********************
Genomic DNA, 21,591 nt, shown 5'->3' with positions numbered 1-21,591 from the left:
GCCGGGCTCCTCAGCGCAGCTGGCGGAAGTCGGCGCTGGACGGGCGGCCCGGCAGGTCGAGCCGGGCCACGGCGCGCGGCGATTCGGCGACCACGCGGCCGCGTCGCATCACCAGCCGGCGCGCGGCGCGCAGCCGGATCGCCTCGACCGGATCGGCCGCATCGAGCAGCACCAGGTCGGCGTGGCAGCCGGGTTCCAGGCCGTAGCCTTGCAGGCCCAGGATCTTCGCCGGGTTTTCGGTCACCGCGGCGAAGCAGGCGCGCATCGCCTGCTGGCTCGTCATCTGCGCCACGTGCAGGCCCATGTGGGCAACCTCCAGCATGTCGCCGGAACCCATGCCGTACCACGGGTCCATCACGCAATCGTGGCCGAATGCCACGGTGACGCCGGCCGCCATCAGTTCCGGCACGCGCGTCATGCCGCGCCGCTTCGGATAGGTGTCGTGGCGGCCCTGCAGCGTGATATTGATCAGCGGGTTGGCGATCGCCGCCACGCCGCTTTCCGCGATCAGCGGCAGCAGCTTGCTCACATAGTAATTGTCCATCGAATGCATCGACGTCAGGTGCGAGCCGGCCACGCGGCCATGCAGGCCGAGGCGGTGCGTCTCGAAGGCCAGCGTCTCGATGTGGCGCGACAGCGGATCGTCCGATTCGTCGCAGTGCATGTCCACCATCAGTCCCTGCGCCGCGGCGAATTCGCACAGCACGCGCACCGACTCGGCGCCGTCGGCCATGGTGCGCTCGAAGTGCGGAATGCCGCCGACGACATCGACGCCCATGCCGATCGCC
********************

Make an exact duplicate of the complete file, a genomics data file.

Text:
Genomic DNA, 21,591 nt, shown 5'->3' with positions numbered 1-21,591 from the left:
GCCGGGCTCCTCAGCGCAGCTGGCGGAAGTCGGCGCTGGACGGGCGGCCCGGCAGGTCGAGCCGGGCCACGGCGCGCGGCGATTCGGCGACCACGCGGCCGCGTCGCATCACCAGCCGGCGCGCGGCGCGCAGCCGGATCGCCTCGACCGGATCGGCCGCATCGAGCAGCACCAGGTCGGCGTGGCAGCCGGGTTCCAGGCCGTAGCCTTGCAGGCCCAGGATCTTCGCCGGGTTTTCGGTCACCGCGGCGAAGCAGGCGCGCATCGCCTGCTGGCTCGTCATCTGCGCCACGTGCAGGCCCATGTGGGCAACCTCCAGCATGTCGCCGGAACCCATGCCGTACCACGGGTCCATCACGCAATCGTGGCCGAATGCCACGGTGACGCCGGCCGCCATCAGTTCCGGCACGCGCGTCATGCCGCGCCGCTTCGGATAGGTGTCGTGGCGGCCCTGCAGCGTGATATTGATCAGCGGGTTGGCGATCGCCGCCACGCCGCTTTCCGCGATCAGCGGCAGCAGCTTGCTCACATAGTAATTGTCCATCGAATGCATCGACGTCAGGTGCGAGCCGGCCACGCGGCCATGCAGGCCGAGGCGGTGCGTCTCGAAGGCCAGCGTCTCGATGTGGCGCGACAGCGGATCGTCCGATTCGTCGCAGTGCATGTCCACCATCAGTCCCTGCGCCGCGGCGAATTCGCACAGCACGCGCACCGACTCGGCGCCGTCGGCCATGGTGCGCTCGAAGTGCGGAATGCCGCCGACGACATCGACGCCCATGCCGATCGCC